+
dirAndSize =
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do size <- many1 digit
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spaces
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dir_name <- anyChar `manyTill` newline
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return (Dir (read size) dir_name)
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  +
main = do input <- getContents
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putStrLn $ "DEBUG: got input " ++ input
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-- compute solution and print it
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</haskell>
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  +
/Liem
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  +
== Solution ==
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I solved the above problem by adding a signature to one function:
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  +
<haskell>
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parseInput :: Parser [Dir]
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parseInput = ...
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</haskell>
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  +
If someone explained ''why'' the signature is required, I could die happy.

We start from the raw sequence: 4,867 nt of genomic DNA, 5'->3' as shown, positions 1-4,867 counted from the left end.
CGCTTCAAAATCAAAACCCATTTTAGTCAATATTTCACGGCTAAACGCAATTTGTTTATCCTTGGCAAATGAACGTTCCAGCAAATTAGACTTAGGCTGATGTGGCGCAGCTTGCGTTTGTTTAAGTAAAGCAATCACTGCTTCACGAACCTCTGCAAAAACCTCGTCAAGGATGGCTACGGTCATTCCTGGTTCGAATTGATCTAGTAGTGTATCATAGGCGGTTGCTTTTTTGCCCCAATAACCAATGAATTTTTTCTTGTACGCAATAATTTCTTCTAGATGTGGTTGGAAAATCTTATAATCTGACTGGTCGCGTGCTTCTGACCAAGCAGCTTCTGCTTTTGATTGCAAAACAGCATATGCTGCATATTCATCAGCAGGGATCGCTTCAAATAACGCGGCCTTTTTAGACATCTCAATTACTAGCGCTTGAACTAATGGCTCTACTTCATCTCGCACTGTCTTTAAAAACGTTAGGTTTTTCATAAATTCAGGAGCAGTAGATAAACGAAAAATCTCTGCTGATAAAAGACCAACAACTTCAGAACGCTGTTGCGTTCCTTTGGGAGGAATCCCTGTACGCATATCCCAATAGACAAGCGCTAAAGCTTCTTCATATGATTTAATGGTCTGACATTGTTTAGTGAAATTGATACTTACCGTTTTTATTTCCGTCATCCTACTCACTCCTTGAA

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  +
[[User:Mgm7734|Mgm7734]] 23:29, 30 July 2011 (UTC)
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  +
Its because of the [[Monomorphism_restriction]]
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  +
== Knapsack problem? ==
  +
  +
Surely this is actually an example of bin packing? No?

Latest revision as of 17:19, 4 June 2012

Contents

[edit] 1 Code Indentation:

Haskell code should be indented using the <haskell> tag:

http://www.haskell.org/haskellwiki/HaskellWiki:Syntax_highlighting

This also allows for proper cut and paste properties.

P.S. I am really enjoying this article! It provides a very nice practical introduction to Haskell. Thanks! Mforbes 10:08, 17 April 2006 (UTC)


[edit] 2 Problems

When I try to compile, or load into ghci, the following code I get get this error:

   cd-fit.hs:8:13:
   No instance for (Text.Parsec.Prim.Stream s m Char)
     arising from a use of `many' at cd-fit.hs:8:13-27
   Possible fix:
     add an instance declaration for (Text.Parsec.Prim.Stream s m Char)
   In a stmt of a 'do' expression: dirs <- many dirAndSize
   In the expression:
       do dirs <- many dirAndSize
          eof
          return dirs
   In the definition of `parseInput':
       parseInput = do dirs <- many dirAndSize
                       eof
                       return dirs
   Failed, modules loaded: none.

And I panic.

Code:

module Main where
 
import Text.ParserCombinators.Parsec
 
data Dir = Dir Int String deriving Show
 
parseInput = 
  do dirs <- many dirAndSize
     eof
     return dirs
 
dirAndSize = 
  do size <- many1 digit
     spaces
     dir_name <- anyChar `manyTill` newline
     return (Dir (read size) dir_name)
 
main = do input <- getContents
          putStrLn $ "DEBUG: got input " ++ input
          -- compute solution and print it

/Liem

[edit] 3 Solution

I solved the above problem by adding a signature to one function:

parseInput :: Parser [Dir]       
parseInput = ...

If someone explained why the signature is required, I could die happy.

Mgm7734 23:29, 30 July 2011 (UTC)

Its because of the Monomorphism_restriction

[edit] 4 Knapsack problem?

Surely this is actually an example of bin packing? No?